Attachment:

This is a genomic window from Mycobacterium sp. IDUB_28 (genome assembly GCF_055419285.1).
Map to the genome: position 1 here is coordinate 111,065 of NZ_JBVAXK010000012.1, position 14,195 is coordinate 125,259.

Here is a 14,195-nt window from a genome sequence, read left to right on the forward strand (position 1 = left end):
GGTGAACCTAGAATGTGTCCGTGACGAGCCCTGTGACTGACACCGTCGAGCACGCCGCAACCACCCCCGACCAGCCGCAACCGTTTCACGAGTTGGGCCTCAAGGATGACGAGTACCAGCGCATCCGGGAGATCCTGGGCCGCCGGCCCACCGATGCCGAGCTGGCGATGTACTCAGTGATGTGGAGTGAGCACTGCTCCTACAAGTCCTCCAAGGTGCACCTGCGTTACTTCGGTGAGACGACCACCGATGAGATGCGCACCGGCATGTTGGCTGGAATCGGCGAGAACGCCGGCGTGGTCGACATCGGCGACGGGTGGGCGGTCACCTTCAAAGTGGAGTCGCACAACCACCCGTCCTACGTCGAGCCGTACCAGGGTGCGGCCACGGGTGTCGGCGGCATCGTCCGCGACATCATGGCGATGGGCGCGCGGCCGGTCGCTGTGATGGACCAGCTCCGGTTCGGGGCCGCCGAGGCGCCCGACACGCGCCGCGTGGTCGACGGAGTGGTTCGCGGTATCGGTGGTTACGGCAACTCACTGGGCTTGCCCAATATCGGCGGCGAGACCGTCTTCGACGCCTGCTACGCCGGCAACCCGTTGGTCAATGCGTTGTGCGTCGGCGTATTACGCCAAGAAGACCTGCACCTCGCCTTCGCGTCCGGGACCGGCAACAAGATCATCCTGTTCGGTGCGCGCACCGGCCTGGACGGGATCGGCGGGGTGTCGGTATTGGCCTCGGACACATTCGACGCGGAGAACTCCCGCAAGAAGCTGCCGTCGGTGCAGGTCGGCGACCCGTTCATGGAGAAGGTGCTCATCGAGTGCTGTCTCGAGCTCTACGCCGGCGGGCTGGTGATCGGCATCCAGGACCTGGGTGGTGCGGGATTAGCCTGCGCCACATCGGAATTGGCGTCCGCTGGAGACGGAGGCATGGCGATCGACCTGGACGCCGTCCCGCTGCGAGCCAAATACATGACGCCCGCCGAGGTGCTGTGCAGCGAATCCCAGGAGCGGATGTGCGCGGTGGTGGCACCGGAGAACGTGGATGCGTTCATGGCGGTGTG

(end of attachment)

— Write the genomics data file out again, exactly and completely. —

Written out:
This is a genomic window from Mycobacterium sp. IDUB_28 (genome assembly GCF_055419285.1).
Map to the genome: position 1 here is coordinate 111,065 of NZ_JBVAXK010000012.1, position 14,195 is coordinate 125,259.

Here is a 14,195-nt window from a genome sequence, read left to right on the forward strand (position 1 = left end):
GGTGAACCTAGAATGTGTCCGTGACGAGCCCTGTGACTGACACCGTCGAGCACGCCGCAACCACCCCCGACCAGCCGCAACCGTTTCACGAGTTGGGCCTCAAGGATGACGAGTACCAGCGCATCCGGGAGATCCTGGGCCGCCGGCCCACCGATGCCGAGCTGGCGATGTACTCAGTGATGTGGAGTGAGCACTGCTCCTACAAGTCCTCCAAGGTGCACCTGCGTTACTTCGGTGAGACGACCACCGATGAGATGCGCACCGGCATGTTGGCTGGAATCGGCGAGAACGCCGGCGTGGTCGACATCGGCGACGGGTGGGCGGTCACCTTCAAAGTGGAGTCGCACAACCACCCGTCCTACGTCGAGCCGTACCAGGGTGCGGCCACGGGTGTCGGCGGCATCGTCCGCGACATCATGGCGATGGGCGCGCGGCCGGTCGCTGTGATGGACCAGCTCCGGTTCGGGGCCGCCGAGGCGCCCGACACGCGCCGCGTGGTCGACGGAGTGGTTCGCGGTATCGGTGGTTACGGCAACTCACTGGGCTTGCCCAATATCGGCGGCGAGACCGTCTTCGACGCCTGCTACGCCGGCAACCCGTTGGTCAATGCGTTGTGCGTCGGCGTATTACGCCAAGAAGACCTGCACCTCGCCTTCGCGTCCGGGACCGGCAACAAGATCATCCTGTTCGGTGCGCGCACCGGCCTGGACGGGATCGGCGGGGTGTCGGTATTGGCCTCGGACACATTCGACGCGGAGAACTCCCGCAAGAAGCTGCCGTCGGTGCAGGTCGGCGACCCGTTCATGGAGAAGGTGCTCATCGAGTGCTGTCTCGAGCTCTACGCCGGCGGGCTGGTGATCGGCATCCAGGACCTGGGTGGTGCGGGATTAGCCTGCGCCACATCGGAATTGGCGTCCGCTGGAGACGGAGGCATGGCGATCGACCTGGACGCCGTCCCGCTGCGAGCCAAATACATGACGCCCGCCGAGGTGCTGTGCAGCGAATCCCAGGAGCGGATGTGCGCGGTGGTGGCACCGGAGAACGTGGATGCGTTCATGGCGGTGTG